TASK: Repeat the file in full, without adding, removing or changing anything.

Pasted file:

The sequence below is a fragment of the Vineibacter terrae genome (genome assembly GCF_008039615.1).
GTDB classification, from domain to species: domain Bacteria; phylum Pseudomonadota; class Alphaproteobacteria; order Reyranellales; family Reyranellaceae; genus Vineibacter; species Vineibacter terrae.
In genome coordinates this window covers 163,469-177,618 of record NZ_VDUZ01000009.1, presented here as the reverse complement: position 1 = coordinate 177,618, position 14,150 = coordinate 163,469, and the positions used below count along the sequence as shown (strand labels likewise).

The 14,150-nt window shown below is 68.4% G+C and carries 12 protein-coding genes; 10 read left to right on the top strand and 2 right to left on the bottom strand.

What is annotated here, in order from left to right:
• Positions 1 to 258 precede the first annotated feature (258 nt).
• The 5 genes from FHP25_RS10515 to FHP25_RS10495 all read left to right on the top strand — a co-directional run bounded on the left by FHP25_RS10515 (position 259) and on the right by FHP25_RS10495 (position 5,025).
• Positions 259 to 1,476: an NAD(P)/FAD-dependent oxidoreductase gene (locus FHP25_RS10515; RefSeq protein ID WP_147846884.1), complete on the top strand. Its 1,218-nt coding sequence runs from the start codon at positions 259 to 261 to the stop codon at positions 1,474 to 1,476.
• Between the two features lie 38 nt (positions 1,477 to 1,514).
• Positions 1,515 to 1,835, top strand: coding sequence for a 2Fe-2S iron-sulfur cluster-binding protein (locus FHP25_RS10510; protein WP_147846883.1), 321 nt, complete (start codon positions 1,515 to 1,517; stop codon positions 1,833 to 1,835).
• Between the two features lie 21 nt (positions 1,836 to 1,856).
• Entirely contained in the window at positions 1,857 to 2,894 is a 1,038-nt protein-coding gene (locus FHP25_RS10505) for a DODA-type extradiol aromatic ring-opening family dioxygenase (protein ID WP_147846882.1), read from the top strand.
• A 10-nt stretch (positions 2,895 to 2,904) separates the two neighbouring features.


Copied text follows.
The sequence below is a fragment of the Vineibacter terrae genome (genome assembly GCF_008039615.1).
GTDB classification, from domain to species: domain Bacteria; phylum Pseudomonadota; class Alphaproteobacteria; order Reyranellales; family Reyranellaceae; genus Vineibacter; species Vineibacter terrae.
In genome coordinates this window covers 163,469-177,618 of record NZ_VDUZ01000009.1, presented here as the reverse complement: position 1 = coordinate 177,618, position 14,150 = coordinate 163,469, and the positions used below count along the sequence as shown (strand labels likewise).

The 14,150-nt window shown below is 68.4% G+C and carries 12 protein-coding genes; 10 read left to right on the top strand and 2 right to left on the bottom strand.

What is annotated here, in order from left to right:
• Positions 1 to 258 precede the first annotated feature (258 nt).
• The 5 genes from FHP25_RS10515 to FHP25_RS10495 all read left to right on the top strand — a co-directional run bounded on the left by FHP25_RS10515 (position 259) and on the right by FHP25_RS10495 (position 5,025).
• Positions 259 to 1,476: an NAD(P)/FAD-dependent oxidoreductase gene (locus FHP25_RS10515; RefSeq protein ID WP_147846884.1), complete on the top strand. Its 1,218-nt coding sequence runs from the start codon at positions 259 to 261 to the stop codon at positions 1,474 to 1,476.
• Between the two features lie 38 nt (positions 1,477 to 1,514).
• Positions 1,515 to 1,835, top strand: coding sequence for a 2Fe-2S iron-sulfur cluster-binding protein (locus FHP25_RS10510; protein WP_147846883.1), 321 nt, complete (start codon positions 1,515 to 1,517; stop codon positions 1,833 to 1,835).
• Between the two features lie 21 nt (positions 1,836 to 1,856).
• Entirely contained in the window at positions 1,857 to 2,894 is a 1,038-nt protein-coding gene (locus FHP25_RS10505) for a DODA-type extradiol aromatic ring-opening family dioxygenase (protein ID WP_147846882.1), read from the top strand.
• A 10-nt stretch (positions 2,895 to 2,904) separates the two neighbouring features.